WASHINGTON – They were treated like second-class citizens in World War Two – but overcame racial prejudice to emerge as bona fide heroes.
And on Monday, these black former “Tuskegee Airmen” were back in the front row for the second inauguration of President Barack Obama.
“I never thought I’d see the inauguration of a black president, and today I’m seeing one inaugurated for a second time,” said Cyril Byron, 92, of Baltimore.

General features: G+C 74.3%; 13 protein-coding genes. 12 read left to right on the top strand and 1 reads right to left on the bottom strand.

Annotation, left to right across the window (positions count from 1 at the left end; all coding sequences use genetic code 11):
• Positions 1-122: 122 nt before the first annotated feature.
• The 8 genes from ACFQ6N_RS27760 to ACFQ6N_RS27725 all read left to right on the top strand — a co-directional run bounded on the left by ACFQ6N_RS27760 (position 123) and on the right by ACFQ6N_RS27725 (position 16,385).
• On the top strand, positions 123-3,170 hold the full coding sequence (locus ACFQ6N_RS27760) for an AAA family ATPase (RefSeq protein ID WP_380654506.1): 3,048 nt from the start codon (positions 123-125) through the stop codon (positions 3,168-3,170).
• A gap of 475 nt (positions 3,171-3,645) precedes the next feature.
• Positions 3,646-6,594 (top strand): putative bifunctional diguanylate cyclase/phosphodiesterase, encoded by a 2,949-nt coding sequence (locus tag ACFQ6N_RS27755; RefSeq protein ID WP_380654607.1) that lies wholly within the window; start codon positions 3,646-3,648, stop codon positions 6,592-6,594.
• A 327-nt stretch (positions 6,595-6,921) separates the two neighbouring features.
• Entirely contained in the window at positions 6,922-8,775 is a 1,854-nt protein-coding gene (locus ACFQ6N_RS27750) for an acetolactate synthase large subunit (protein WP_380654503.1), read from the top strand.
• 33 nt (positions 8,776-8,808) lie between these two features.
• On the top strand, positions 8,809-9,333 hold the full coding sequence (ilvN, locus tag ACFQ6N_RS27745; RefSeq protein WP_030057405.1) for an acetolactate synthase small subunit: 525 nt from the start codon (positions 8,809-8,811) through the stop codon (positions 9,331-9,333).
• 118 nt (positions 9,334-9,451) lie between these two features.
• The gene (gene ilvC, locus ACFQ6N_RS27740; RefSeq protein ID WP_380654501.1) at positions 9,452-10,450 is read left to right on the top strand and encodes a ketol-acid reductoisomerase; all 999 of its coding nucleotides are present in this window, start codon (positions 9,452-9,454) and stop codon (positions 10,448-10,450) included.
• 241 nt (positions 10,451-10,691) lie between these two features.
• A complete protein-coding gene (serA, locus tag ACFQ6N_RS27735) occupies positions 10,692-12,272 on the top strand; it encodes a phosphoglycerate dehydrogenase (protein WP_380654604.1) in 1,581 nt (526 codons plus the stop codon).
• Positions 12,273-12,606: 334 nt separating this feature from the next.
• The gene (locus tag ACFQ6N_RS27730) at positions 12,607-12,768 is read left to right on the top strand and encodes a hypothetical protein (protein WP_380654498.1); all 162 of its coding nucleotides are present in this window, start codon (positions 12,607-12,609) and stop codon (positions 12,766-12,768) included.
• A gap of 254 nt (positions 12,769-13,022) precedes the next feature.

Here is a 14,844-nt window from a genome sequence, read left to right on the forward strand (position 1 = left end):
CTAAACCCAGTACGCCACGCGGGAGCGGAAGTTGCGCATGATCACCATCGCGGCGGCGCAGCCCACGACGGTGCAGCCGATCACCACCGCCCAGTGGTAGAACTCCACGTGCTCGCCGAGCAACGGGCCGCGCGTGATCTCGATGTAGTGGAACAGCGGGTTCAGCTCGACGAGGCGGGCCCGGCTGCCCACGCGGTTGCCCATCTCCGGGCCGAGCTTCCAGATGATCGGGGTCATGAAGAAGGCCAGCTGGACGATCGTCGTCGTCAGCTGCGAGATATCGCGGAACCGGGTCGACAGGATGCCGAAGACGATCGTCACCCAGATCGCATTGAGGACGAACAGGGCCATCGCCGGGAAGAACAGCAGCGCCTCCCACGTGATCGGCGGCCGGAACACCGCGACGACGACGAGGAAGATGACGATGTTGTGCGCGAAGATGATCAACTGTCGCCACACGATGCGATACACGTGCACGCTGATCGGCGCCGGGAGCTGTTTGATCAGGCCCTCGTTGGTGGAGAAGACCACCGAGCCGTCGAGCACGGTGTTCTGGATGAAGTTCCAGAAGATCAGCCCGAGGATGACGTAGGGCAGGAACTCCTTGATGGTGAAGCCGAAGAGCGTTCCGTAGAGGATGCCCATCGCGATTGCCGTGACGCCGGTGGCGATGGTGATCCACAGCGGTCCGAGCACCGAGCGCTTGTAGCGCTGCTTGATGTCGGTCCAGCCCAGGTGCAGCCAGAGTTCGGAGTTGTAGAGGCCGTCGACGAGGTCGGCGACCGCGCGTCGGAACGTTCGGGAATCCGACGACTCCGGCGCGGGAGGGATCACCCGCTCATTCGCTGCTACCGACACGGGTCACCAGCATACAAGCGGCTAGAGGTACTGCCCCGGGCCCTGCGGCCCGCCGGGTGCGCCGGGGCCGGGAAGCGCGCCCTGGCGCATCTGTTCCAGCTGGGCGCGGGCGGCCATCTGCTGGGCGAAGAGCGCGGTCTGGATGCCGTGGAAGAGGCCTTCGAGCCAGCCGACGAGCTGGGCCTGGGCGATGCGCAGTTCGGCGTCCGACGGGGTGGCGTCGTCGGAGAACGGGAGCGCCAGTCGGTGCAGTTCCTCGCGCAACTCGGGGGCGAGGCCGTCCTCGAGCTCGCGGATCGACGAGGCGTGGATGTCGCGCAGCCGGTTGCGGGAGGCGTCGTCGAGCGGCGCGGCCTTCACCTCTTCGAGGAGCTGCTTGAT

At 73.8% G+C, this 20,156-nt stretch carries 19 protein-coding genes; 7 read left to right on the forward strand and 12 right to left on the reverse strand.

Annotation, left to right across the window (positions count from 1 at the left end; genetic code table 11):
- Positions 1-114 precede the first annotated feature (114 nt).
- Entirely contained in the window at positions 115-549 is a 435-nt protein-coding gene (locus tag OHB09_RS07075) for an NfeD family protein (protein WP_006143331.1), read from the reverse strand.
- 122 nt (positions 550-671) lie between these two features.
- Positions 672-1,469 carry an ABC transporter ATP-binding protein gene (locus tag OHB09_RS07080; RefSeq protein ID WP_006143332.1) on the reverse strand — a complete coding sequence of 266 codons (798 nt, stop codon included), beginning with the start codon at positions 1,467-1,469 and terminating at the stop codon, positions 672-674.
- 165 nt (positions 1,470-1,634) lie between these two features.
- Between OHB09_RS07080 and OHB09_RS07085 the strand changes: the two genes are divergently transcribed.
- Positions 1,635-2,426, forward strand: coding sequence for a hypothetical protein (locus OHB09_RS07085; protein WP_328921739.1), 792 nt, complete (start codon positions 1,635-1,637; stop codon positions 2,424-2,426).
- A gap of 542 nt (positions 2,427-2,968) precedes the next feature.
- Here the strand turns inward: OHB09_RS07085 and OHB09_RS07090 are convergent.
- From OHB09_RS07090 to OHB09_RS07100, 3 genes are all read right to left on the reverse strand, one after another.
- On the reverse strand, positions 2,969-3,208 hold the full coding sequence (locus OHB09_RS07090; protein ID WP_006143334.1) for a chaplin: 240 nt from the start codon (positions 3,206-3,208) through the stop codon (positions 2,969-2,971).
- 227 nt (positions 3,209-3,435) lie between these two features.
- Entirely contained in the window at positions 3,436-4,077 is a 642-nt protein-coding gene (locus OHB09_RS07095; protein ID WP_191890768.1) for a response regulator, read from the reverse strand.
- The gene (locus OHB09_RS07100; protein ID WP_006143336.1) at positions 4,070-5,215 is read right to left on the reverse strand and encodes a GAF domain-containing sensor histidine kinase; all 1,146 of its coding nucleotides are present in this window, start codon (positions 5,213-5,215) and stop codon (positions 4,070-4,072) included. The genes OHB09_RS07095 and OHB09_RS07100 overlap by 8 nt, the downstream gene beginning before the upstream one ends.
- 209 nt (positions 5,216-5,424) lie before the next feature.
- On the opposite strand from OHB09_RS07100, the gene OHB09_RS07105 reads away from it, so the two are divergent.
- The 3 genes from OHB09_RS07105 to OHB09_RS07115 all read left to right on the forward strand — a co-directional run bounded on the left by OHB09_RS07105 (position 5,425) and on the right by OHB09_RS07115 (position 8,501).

“This is something you dream about, something you hope about, pray about,” said Byron, who was seated with old buddies and wearing a black-and-red baseball cap reading, “Tuskegee Airmen.”
Until World War Two, African-Americans were barred from flying for the U.S. military. They were seen as not up to the task.
But under pressure from civil rights groups and others, the armed forces created an all-black squadron based in Tuskegee, Alabama, known as the Tuskegee Airmen.